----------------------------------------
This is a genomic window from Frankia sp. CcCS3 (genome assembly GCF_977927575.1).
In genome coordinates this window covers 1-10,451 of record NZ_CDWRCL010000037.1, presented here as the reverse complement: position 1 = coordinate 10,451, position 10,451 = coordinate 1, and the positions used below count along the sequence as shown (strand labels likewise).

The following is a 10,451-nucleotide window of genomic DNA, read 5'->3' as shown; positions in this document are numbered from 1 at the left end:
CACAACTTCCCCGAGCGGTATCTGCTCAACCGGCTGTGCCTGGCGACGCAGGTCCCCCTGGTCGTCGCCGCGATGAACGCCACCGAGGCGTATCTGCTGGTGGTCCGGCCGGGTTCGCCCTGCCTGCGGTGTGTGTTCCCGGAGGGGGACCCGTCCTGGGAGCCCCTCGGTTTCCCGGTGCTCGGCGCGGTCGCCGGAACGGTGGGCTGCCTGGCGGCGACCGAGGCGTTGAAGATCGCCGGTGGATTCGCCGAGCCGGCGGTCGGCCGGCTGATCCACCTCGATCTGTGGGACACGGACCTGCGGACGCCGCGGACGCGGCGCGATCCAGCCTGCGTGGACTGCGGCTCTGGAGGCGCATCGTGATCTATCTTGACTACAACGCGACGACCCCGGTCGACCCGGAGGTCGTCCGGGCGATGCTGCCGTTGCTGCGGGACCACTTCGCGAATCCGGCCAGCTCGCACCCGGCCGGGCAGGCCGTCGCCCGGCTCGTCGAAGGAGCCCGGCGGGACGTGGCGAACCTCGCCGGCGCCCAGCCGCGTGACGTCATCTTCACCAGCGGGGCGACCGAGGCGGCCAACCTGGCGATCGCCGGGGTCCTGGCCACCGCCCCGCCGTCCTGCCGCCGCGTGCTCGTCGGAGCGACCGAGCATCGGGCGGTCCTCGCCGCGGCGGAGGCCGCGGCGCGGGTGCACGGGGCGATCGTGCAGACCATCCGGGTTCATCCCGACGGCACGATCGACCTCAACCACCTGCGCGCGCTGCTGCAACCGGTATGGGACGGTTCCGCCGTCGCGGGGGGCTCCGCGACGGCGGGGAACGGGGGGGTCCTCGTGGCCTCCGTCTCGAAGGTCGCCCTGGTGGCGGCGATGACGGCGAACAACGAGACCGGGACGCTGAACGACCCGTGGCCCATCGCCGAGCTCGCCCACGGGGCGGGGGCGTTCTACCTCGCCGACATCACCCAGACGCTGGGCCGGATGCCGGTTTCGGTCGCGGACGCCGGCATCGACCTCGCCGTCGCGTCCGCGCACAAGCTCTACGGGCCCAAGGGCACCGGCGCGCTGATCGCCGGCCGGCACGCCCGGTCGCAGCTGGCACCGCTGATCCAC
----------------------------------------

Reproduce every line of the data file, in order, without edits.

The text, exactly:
This is a genomic window from Frankia sp. CcCS3 (genome assembly GCF_977927575.1).
In genome coordinates this window covers 1-10,451 of record NZ_CDWRCL010000037.1, presented here as the reverse complement: position 1 = coordinate 10,451, position 10,451 = coordinate 1, and the positions used below count along the sequence as shown (strand labels likewise).

The following is a 10,451-nucleotide window of genomic DNA, read 5'->3' as shown; positions in this document are numbered from 1 at the left end:
CACAACTTCCCCGAGCGGTATCTGCTCAACCGGCTGTGCCTGGCGACGCAGGTCCCCCTGGTCGTCGCCGCGATGAACGCCACCGAGGCGTATCTGCTGGTGGTCCGGCCGGGTTCGCCCTGCCTGCGGTGTGTGTTCCCGGAGGGGGACCCGTCCTGGGAGCCCCTCGGTTTCCCGGTGCTCGGCGCGGTCGCCGGAACGGTGGGCTGCCTGGCGGCGACCGAGGCGTTGAAGATCGCCGGTGGATTCGCCGAGCCGGCGGTCGGCCGGCTGATCCACCTCGATCTGTGGGACACGGACCTGCGGACGCCGCGGACGCGGCGCGATCCAGCCTGCGTGGACTGCGGCTCTGGAGGCGCATCGTGATCTATCTTGACTACAACGCGACGACCCCGGTCGACCCGGAGGTCGTCCGGGCGATGCTGCCGTTGCTGCGGGACCACTTCGCGAATCCGGCCAGCTCGCACCCGGCCGGGCAGGCCGTCGCCCGGCTCGTCGAAGGAGCCCGGCGGGACGTGGCGAACCTCGCCGGCGCCCAGCCGCGTGACGTCATCTTCACCAGCGGGGCGACCGAGGCGGCCAACCTGGCGATCGCCGGGGTCCTGGCCACCGCCCCGCCGTCCTGCCGCCGCGTGCTCGTCGGAGCGACCGAGCATCGGGCGGTCCTCGCCGCGGCGGAGGCCGCGGCGCGGGTGCACGGGGCGATCGTGCAGACCATCCGGGTTCATCCCGACGGCACGATCGACCTCAACCACCTGCGCGCGCTGCTGCAACCGGTATGGGACGGTTCCGCCGTCGCGGGGGGCTCCGCGACGGCGGGGAACGGGGGGGTCCTCGTGGCCTCCGTCTCGAAGGTCGCCCTGGTGGCGGCGATGACGGCGAACAACGAGACCGGGACGCTGAACGACCCGTGGCCCATCGCCGAGCTCGCCCACGGGGCGGGGGCGTTCTACCTCGCCGACATCACCCAGACGCTGGGCCGGATGCCGGTTTCGGTCGCGGACGCCGGCATCGACCTCGCCGTCGCGTCCGCGCACAAGCTCTACGGGCCCAAGGGCACCGGCGCGCTGATCGCCGGCCGGCACGCCCGGTCGCAGCTGGCACCGCTGATCCAC